Throughout the challenges of recent months, we've continued to safely serve investors' needs. As we gradually reopen our offices to in-person appointments, our approach will be thoughtful and individualized to each location. Learn more.
The U.S. Federal Reserve (the Fed) offers additional stimulus – The Fed cut rates by a full 1% over the weekend, returning its policy rate back to near zero where it last was during and after the financial crisis. In addition, it will restart its bond-buying program (quantitative easing) to inject $700 billion of new stimulus alongside new measures to make it easier and cheaper for banks to access funding directly from the central bank.
The Fed is only part of the equation – This situation has evolved quickly, and we give the Fed credit for acting swiftly and proactively to provide financial support to the economy. However, unlike the financial crisis and other traditional economic slowdowns, Fed stimulus won't be the primary cure. In our view, the Fed's response is necessary to maintain a well-functioning financial system and ensure banks have liquidity and businesses have access to the credit they'll need to weather this storm. So while this new monetary policy stimulus is a necessary piece of the puzzle, we view it as a requisite complement to the fiscal policy (government support through tax adjustments, spending programs and financial aid) that will be required to bridge the gap for consumers and businesses until the containment and social-distancing impacts fade.
Volatility likely to persist, but policy actions help pave an eventual rebound – We'd attribute Monday's sharp decline to the combination of:
Fed policy is back at financial-crisis settings, but it should be noted that this is not the financial crisis, it is a health crisis. That is of little consolation to the market for now, as the impact of "social distancing" on consumption and investment is likely to shock the economy into a temporary but notable recession. Extraordinary monetary and fiscal policy are necessary, but at the end of the day, it will be the medical progress that will dictate the timeline for a reduction in market volatility and the ultimate rebound in stocks. We expect daily volatility to persist until new virus cases begin to curtail, but we think investors should find optimism in the fact that:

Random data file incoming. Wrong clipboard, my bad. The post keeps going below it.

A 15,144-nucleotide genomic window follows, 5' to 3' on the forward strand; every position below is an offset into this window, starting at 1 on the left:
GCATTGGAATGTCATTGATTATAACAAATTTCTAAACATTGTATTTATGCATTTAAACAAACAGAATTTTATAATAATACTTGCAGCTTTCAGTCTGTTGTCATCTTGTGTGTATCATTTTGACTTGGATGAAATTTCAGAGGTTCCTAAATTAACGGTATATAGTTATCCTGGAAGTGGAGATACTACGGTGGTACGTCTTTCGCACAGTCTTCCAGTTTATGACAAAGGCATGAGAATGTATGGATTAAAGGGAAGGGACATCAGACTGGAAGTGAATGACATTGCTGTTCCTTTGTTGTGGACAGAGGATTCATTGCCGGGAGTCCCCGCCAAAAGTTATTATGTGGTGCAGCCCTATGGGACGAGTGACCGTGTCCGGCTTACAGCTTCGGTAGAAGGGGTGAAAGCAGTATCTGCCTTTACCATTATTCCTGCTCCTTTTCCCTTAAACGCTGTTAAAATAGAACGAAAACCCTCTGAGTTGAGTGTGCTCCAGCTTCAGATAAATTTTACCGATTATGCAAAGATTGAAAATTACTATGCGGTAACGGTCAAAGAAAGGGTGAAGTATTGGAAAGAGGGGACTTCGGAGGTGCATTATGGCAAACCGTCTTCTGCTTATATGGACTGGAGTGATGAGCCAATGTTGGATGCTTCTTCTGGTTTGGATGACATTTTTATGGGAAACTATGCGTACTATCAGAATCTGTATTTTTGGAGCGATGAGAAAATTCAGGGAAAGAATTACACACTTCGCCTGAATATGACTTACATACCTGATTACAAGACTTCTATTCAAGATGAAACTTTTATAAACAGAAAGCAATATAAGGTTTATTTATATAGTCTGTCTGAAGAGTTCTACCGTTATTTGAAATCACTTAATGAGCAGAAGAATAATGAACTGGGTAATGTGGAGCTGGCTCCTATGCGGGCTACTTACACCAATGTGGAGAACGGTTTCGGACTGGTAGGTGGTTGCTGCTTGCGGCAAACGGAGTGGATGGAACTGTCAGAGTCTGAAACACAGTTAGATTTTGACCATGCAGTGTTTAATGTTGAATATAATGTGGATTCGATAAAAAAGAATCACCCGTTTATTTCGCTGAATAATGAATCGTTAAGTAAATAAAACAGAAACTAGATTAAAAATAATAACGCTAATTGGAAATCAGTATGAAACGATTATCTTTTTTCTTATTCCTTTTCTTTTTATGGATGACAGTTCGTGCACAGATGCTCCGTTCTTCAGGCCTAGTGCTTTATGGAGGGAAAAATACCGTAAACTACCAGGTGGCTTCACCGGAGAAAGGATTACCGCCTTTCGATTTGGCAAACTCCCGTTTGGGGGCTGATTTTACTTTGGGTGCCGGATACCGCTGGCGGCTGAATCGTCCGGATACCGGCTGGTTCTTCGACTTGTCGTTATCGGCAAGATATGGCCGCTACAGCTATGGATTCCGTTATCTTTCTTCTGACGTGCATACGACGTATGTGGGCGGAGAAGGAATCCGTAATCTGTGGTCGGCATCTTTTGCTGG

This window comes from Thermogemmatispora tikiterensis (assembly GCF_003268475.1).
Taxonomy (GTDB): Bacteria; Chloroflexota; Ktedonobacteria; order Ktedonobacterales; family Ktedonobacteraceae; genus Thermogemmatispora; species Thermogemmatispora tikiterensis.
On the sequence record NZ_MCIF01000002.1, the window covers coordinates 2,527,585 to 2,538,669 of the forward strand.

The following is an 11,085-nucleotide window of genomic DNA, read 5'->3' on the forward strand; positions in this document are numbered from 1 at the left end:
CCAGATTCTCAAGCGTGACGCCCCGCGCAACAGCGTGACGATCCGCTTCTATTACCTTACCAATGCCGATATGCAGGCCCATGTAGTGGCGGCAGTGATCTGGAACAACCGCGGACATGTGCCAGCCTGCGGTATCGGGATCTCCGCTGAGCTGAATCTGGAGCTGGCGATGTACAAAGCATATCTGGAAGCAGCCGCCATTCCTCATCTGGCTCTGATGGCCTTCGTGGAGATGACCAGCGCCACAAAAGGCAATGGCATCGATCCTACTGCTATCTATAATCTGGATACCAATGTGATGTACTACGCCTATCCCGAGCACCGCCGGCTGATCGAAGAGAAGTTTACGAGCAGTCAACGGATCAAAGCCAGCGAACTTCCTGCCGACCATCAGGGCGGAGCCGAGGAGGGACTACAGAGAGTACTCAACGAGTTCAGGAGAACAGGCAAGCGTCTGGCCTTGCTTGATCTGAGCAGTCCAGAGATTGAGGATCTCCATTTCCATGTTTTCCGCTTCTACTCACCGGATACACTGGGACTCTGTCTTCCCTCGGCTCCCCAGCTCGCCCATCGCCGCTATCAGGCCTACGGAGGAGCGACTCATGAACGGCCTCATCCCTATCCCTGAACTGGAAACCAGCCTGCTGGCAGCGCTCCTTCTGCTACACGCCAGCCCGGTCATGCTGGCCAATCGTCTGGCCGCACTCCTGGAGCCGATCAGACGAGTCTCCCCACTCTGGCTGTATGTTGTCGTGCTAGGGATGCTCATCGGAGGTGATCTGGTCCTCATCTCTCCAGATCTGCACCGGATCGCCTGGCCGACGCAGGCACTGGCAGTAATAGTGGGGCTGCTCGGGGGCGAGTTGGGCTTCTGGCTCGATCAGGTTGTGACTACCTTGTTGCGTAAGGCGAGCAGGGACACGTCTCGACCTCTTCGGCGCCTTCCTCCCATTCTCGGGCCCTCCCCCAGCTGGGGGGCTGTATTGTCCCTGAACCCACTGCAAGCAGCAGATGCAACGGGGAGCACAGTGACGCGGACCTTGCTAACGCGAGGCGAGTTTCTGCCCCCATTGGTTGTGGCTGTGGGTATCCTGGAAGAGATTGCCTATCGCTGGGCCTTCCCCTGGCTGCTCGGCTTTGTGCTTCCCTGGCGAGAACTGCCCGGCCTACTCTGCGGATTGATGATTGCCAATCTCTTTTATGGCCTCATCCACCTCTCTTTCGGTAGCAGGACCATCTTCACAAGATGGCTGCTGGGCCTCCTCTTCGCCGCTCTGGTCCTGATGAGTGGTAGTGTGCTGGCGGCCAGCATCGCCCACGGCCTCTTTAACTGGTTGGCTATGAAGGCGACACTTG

Sources: S&P 500 Index; international stocks – MSCI EAFE Index; U.S. bonds – Bloomberg Barclays U.S. Agg; 10-year rate – U.S. 10-year Treasuries. Market Stats: price return for S&P 500 Index and MSCI ACWI-ex. US.
*Past performance is not a guarantee of future results.
Investors should understand the risks involved in owning investments, including interest rate risk, credit risk and market risk. The value of investments fluctuate, and investors can lose some or all of their principal.
An index is not managed and is unavailable for direct investments.
Systematic investing does not guarantee a profit or protect against loss in declining markets.
Special risks are inherent to international investing, including those related to currency fluctuations and foreign political and economic events.